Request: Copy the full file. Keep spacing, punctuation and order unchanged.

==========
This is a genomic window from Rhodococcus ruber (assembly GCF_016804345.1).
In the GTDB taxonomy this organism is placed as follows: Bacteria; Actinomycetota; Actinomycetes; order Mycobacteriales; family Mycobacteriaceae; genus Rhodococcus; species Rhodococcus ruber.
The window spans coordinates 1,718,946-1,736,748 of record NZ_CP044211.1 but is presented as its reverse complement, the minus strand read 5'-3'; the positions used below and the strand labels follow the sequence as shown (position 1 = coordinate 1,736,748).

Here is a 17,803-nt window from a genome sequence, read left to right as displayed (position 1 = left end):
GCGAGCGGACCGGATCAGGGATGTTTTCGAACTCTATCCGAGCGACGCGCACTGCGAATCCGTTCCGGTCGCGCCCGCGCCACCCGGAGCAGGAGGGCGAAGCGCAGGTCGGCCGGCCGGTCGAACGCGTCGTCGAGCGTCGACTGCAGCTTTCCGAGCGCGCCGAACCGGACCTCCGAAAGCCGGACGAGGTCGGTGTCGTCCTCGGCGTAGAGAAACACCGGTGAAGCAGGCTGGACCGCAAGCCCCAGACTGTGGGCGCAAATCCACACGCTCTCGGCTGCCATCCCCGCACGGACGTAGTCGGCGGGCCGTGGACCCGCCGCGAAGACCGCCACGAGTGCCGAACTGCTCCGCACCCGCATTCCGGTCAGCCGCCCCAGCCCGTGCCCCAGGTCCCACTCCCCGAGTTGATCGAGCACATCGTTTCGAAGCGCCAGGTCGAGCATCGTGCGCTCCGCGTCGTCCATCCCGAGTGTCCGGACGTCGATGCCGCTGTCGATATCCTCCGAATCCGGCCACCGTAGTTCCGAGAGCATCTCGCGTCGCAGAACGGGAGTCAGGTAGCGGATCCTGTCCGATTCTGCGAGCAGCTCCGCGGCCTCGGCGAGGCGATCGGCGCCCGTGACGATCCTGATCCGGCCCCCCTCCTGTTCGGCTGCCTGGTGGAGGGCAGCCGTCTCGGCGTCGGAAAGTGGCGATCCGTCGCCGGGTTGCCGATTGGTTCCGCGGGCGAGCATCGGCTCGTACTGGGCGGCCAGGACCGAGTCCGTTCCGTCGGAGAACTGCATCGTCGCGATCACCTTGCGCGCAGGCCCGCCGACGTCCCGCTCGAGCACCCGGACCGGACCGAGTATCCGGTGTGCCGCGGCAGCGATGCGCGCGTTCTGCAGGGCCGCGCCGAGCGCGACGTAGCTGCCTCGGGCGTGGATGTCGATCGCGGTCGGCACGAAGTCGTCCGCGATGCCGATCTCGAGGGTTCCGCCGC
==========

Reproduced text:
This is a genomic window from Rhodococcus ruber (assembly GCF_016804345.1).
In the GTDB taxonomy this organism is placed as follows: Bacteria; Actinomycetota; Actinomycetes; order Mycobacteriales; family Mycobacteriaceae; genus Rhodococcus; species Rhodococcus ruber.
The window spans coordinates 1,718,946-1,736,748 of record NZ_CP044211.1 but is presented as its reverse complement, the minus strand read 5'-3'; the positions used below and the strand labels follow the sequence as shown (position 1 = coordinate 1,736,748).

Here is a 17,803-nt window from a genome sequence, read left to right as displayed (position 1 = left end):
GCGAGCGGACCGGATCAGGGATGTTTTCGAACTCTATCCGAGCGACGCGCACTGCGAATCCGTTCCGGTCGCGCCCGCGCCACCCGGAGCAGGAGGGCGAAGCGCAGGTCGGCCGGCCGGTCGAACGCGTCGTCGAGCGTCGACTGCAGCTTTCCGAGCGCGCCGAACCGGACCTCCGAAAGCCGGACGAGGTCGGTGTCGTCCTCGGCGTAGAGAAACACCGGTGAAGCAGGCTGGACCGCAAGCCCCAGACTGTGGGCGCAAATCCACACGCTCTCGGCTGCCATCCCCGCACGGACGTAGTCGGCGGGCCGTGGACCCGCCGCGAAGACCGCCACGAGTGCCGAACTGCTCCGCACCCGCATTCCGGTCAGCCGCCCCAGCCCGTGCCCCAGGTCCCACTCCCCGAGTTGATCGAGCACATCGTTTCGAAGCGCCAGGTCGAGCATCGTGCGCTCCGCGTCGTCCATCCCGAGTGTCCGGACGTCGATGCCGCTGTCGATATCCTCCGAATCCGGCCACCGTAGTTCCGAGAGCATCTCGCGTCGCAGAACGGGAGTCAGGTAGCGGATCCTGTCCGATTCTGCGAGCAGCTCCGCGGCCTCGGCGAGGCGATCGGCGCCCGTGACGATCCTGATCCGGCCCCCCTCCTGTTCGGCTGCCTGGTGGAGGGCAGCCGTCTCGGCGTCGGAAAGTGGCGATCCGTCGCCGGGTTGCCGATTGGTTCCGCGGGCGAGCATCGGCTCGTACTGGGCGGCCAGGACCGAGTCCGTTCCGTCGGAGAACTGCATCGTCGCGATCACCTTGCGCGCAGGCCCGCCGACGTCCCGCTCGAGCACCCGGACCGGACCGAGTATCCGGTGTGCCGCGGCAGCGATGCGCGCGTTCTGCAGGGCCGCGCCGAGCGCGACGTAGCTGCCTCGGGCGTGGATGTCGATCGCGGTCGGCACGAAGTCGTCCGCGATGCCGATCTCGAGGGTTCCGCCGC